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The Spokesman-Review Newspaper
Spokane, Washington  Est. May 19, 1883

50 years ago in Expo history: A steam locomotive from Omaha drew big crowds to the fair grounds

 (Spokane Daily Chronicle archives)
By Jim Kershner The Spokesman-Review

The old-fashioned toot of the steam whistle heralded the arrival of steam locomotive No. 8444 – one of the last operating steam locomotives – near the Expo ’74 grounds.

It was hauling eight train cars with Union Pacific officials. Train aficionados crowded around the Burlington Northern depot to take snapshots.

The locomotive wasn’t quite like the old steam engines of cowboy movies. It ran on bunker oil rather than coal, and it was massive, weighing 550,000 pounds fully loaded. The train had been making its way from Omaha for a week, drawing big crowds along the way.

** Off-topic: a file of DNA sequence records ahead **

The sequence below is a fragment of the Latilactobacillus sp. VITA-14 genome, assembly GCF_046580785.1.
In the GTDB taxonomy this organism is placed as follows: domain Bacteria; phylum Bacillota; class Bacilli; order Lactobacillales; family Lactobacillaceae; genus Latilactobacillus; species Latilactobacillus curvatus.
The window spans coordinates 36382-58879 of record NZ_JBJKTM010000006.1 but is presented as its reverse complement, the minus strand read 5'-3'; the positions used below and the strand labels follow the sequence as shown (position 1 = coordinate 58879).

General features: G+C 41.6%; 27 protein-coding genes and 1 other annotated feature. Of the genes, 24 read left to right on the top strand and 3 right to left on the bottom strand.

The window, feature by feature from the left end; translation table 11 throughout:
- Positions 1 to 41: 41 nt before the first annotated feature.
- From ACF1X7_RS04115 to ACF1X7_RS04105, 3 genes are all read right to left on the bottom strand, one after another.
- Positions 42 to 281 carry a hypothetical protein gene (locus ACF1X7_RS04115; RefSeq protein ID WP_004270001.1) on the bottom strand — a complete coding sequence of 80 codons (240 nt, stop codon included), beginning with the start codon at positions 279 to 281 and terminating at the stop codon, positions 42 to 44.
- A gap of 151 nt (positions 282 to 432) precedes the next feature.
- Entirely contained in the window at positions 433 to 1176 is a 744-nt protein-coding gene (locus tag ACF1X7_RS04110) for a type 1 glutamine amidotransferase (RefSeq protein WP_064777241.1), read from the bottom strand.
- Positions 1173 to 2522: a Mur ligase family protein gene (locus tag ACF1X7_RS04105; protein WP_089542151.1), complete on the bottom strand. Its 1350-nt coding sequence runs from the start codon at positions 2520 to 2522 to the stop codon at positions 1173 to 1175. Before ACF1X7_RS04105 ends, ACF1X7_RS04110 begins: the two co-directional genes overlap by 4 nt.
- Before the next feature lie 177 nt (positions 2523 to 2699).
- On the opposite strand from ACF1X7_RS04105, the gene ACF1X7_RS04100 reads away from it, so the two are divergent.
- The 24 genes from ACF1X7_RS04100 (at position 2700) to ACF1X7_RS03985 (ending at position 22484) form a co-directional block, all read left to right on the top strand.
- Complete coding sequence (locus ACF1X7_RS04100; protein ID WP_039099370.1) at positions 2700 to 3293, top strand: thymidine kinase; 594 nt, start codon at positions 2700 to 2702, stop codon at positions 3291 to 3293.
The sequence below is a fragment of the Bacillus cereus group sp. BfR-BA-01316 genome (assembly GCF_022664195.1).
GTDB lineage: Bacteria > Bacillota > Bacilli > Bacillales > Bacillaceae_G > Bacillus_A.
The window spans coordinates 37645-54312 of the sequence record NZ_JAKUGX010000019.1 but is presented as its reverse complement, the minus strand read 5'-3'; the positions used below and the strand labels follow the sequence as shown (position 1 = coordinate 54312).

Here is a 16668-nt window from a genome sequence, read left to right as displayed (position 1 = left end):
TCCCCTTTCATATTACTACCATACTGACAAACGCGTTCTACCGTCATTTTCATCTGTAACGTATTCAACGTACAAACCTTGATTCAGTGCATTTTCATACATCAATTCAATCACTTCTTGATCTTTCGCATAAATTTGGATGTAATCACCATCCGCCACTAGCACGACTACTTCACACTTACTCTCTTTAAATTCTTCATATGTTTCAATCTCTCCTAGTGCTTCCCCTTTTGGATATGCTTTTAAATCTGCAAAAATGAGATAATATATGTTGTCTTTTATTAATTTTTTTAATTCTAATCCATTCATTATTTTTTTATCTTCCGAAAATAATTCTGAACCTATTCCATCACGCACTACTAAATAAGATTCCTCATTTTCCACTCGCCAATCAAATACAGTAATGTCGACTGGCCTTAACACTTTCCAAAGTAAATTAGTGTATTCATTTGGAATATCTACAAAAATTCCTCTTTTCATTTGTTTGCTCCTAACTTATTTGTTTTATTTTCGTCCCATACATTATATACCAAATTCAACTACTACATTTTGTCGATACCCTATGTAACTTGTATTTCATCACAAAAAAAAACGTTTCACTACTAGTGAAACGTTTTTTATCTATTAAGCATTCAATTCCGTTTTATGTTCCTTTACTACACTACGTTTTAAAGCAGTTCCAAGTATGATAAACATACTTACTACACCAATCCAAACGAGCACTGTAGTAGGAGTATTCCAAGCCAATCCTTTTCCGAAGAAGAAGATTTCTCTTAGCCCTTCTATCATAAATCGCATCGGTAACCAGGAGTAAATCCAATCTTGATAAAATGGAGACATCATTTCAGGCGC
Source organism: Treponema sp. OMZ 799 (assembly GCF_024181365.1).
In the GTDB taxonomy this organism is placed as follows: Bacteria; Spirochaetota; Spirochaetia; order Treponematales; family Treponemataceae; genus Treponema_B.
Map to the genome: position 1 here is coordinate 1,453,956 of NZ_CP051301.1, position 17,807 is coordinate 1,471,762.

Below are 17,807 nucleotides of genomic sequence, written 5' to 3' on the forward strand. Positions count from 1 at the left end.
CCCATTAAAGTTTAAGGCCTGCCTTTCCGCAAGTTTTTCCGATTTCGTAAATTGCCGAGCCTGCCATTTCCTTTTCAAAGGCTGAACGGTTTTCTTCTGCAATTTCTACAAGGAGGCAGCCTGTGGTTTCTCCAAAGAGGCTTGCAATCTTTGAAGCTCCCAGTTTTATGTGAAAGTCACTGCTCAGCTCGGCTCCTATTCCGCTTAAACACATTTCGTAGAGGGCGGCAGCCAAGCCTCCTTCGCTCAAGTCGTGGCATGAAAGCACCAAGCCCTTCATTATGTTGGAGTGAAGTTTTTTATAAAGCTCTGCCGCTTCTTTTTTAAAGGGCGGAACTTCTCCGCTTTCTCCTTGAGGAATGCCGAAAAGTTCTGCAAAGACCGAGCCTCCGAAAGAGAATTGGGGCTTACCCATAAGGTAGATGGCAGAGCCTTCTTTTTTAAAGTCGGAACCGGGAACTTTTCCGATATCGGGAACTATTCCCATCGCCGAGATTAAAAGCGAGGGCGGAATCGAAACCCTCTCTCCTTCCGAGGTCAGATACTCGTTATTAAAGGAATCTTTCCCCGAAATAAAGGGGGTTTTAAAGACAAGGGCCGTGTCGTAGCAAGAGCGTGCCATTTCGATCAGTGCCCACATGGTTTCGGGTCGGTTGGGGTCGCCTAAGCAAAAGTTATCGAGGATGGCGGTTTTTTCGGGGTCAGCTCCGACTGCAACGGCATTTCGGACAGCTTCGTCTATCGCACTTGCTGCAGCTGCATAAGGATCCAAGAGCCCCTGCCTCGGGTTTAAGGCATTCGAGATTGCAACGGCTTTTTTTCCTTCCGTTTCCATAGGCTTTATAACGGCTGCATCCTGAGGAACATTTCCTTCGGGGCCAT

The locomotive had been out of service since 1958, but the engineer said it “ran like a sewing machine all along.”

From 100 years ago: A speeding train cut an auto in half near Mead, killing three members of a Green Bluff family.

The driver, who survived, said his “view was obscured by the station house near the crossing,” and the train was coming so fast he couldn’t avoid the collision. A witness said the car was traveling slowly as it approached the crossing and “seemed to hesitate” right before reaching the tracks.

Also on this day


1954: Mass trials of Jonas Salk’s anti-polio vaccine begin, with the first shot delivered in Fairfax County, Virginia. More than 443,000 children receive shots over three months.

1986: The world’s worst nuclear disaster occurs as Reactor 4 at the Chernobyl nuclear power station in the USSR explodes. As a result, 31 die and radioactive contamination reaches much of Western Europe.